What I learned from 9/11

Thirteen years ago, I stood in a courtyard on New York’s Lower East Side.  I was pregnant and watching my son line up with other kindergarten boys and enter the school he might have attended through Grade 12. It was the third day of school, September 11.

Watching the boys enter three weeks later, the winds of war were blowing from Washington.  Bush was trumpeting the battle cry against a false enemy and a conflict that he said might last forever.

We mothers wondered if our boys would graduate Grade 12 only to be conscripted in the military. 

The most striking thing I remember in the weeks after 9/11 when I remained in my home, cordoned off by the yellow police banners marking it as a crime scene, was the sense we all shared that New York City would forever be a prime target, the sense of inevitability that we would be bombed again. 

As a friend I ran into on Spring Street put it, “We’re right in the middle of the bulls-eye. It’s not a question of if, but when.”

In those years, New York City has been attacked but minimally, while Iraqis, Bush's false enemies, have died by the thousands, the hundreds of thousands.  And they are still dying today.

Osama Bin Ladin is dead, as well, but I wonder,  did that really quell the loss suffered by those whose loved ones perished that day?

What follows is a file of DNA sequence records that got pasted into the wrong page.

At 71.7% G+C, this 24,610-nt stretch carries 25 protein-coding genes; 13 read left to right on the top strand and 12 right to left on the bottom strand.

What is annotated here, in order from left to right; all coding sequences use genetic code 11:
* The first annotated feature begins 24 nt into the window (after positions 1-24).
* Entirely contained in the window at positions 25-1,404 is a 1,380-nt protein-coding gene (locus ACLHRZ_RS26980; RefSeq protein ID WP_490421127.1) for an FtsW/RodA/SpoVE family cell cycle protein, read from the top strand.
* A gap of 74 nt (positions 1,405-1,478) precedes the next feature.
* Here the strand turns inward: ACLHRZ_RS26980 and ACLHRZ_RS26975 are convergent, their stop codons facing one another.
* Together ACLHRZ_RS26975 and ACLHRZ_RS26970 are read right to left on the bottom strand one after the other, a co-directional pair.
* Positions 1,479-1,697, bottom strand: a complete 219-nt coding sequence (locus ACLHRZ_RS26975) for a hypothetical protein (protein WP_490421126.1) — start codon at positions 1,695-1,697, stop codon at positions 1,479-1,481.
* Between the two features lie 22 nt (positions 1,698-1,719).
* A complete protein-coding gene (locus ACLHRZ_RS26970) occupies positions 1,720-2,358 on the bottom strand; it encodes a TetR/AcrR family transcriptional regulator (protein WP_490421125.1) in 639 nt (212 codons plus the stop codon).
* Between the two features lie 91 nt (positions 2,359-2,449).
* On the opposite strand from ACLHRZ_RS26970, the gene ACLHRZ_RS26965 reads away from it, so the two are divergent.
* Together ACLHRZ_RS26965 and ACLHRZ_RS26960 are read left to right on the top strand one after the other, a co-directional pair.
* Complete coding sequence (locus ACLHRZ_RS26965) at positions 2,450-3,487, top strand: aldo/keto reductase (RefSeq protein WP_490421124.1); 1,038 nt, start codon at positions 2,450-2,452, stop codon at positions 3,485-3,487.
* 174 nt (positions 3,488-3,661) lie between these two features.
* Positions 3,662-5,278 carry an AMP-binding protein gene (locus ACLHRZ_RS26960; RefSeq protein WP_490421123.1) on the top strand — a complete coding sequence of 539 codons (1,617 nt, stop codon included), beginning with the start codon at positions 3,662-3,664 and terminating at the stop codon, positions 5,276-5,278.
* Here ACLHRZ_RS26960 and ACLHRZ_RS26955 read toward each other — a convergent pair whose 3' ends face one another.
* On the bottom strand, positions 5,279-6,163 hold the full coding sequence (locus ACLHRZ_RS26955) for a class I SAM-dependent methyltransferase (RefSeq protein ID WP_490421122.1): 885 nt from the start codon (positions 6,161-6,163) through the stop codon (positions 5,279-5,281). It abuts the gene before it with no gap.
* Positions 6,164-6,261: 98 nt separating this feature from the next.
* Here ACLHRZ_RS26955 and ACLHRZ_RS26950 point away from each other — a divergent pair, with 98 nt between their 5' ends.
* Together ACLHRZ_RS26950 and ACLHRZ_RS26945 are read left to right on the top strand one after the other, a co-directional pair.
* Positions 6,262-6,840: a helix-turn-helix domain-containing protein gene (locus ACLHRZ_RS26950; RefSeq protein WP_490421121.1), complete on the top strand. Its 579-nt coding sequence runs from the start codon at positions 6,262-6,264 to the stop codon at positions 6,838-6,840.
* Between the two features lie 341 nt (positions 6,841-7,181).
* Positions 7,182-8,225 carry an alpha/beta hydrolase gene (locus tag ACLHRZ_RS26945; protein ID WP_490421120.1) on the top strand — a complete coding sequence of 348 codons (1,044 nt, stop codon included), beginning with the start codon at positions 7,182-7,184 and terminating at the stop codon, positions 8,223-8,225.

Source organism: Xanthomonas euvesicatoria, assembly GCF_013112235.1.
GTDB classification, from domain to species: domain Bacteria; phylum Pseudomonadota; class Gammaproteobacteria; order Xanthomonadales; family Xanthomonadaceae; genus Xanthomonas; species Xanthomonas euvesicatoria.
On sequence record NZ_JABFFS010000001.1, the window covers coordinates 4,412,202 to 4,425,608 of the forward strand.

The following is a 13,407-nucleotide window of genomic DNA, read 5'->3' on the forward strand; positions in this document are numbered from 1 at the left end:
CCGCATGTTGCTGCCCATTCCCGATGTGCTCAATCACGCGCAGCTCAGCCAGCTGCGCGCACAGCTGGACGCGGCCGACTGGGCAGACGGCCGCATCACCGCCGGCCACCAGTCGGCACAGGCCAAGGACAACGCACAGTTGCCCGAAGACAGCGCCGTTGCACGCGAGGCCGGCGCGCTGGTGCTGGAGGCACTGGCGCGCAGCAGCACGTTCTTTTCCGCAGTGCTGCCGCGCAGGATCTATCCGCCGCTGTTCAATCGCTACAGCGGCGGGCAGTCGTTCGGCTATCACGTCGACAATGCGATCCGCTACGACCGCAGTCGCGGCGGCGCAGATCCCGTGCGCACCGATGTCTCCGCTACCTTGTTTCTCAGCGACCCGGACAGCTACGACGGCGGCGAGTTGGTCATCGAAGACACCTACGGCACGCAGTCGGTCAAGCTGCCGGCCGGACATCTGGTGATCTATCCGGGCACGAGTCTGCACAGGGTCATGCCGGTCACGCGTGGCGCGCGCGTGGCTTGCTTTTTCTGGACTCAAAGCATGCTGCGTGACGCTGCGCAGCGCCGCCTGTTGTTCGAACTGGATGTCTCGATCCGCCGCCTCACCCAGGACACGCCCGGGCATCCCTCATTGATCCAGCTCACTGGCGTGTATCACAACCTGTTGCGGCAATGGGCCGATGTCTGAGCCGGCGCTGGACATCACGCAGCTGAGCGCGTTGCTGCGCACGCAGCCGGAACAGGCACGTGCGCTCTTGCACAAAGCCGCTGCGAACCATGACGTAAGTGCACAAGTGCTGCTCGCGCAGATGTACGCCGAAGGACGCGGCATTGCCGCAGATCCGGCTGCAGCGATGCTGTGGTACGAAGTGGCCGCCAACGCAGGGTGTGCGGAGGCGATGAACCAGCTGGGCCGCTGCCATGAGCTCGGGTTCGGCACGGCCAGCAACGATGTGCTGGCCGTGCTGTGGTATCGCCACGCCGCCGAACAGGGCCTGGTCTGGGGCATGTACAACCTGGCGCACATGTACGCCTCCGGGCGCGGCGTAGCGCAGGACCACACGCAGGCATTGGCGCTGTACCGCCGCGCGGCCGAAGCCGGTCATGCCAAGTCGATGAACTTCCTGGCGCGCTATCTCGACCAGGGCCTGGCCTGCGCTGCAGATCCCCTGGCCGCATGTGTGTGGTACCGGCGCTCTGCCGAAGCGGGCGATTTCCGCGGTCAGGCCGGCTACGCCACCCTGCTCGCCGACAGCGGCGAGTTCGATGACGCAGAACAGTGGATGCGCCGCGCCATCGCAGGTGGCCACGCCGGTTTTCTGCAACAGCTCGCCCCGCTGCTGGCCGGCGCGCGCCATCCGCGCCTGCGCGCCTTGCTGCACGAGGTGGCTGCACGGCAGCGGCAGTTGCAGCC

The boy who was walking into a NYC  kindergarten that day 13 years ago when the world forever changed, set off for university in Victoria last week and not for the military. Thank God. But what a strange trickster time is. Looking back, it seems almost as if I can touch that day, when that little boy turned and waved, heading into the New York City school.

I learned a great deal in the days I remained in New York City following the catastrophe.  Reading the accounts in the New York Times of the lives of the ordinary people who died in the World Trade Centre, faithfully chronicled down to the last one by the city newspaper, I was struck by how nobody expected to part that day.  Say good-bye forever.  So many words would never be spoken.  

This is the tragedy of violence.  And every day,  the cycle continues, erupting from country to country, destroying lives. A war machine always needs more. More armies to buy guns to feed the bottom line. More conflicts to inflame, more people to kill.   Yes, if 9/11 taught me anything, it's to make sure  my love accounts keep balanced.  That if the words I am speaking  turn out to be the last, they’re what I meant to say.

More in Commentary

Why free trade talks with China failed

When Prime Minister Justin Trudeau jetted off to Beijing, the media was told to expect the announcement of a free trade agreement, the first of its kind between China and a G7 country. The first sign...

A young Iranian helps Syrian refugees adjust to Canada

A young Iranian, himself, new to Canada reaches out to help Syrian refugees settle here. But with the war in Syria, tensions between Iranians and Syrians are rising. How will he succeed?

Linda Solomon Wood on a Bloomberg presidential bid

What do you think of Bloomberg's intimation he may run for president? I think it's a terrible idea.  The last time we had a strong third party candidate in a presidential race it was Ralph Nadar...
Speak up about this article on Facebook or Twitter. Do this by liking Vancouver Observer on Facebook or following us @Vanobserver on Twitter. We'd love to hear from you.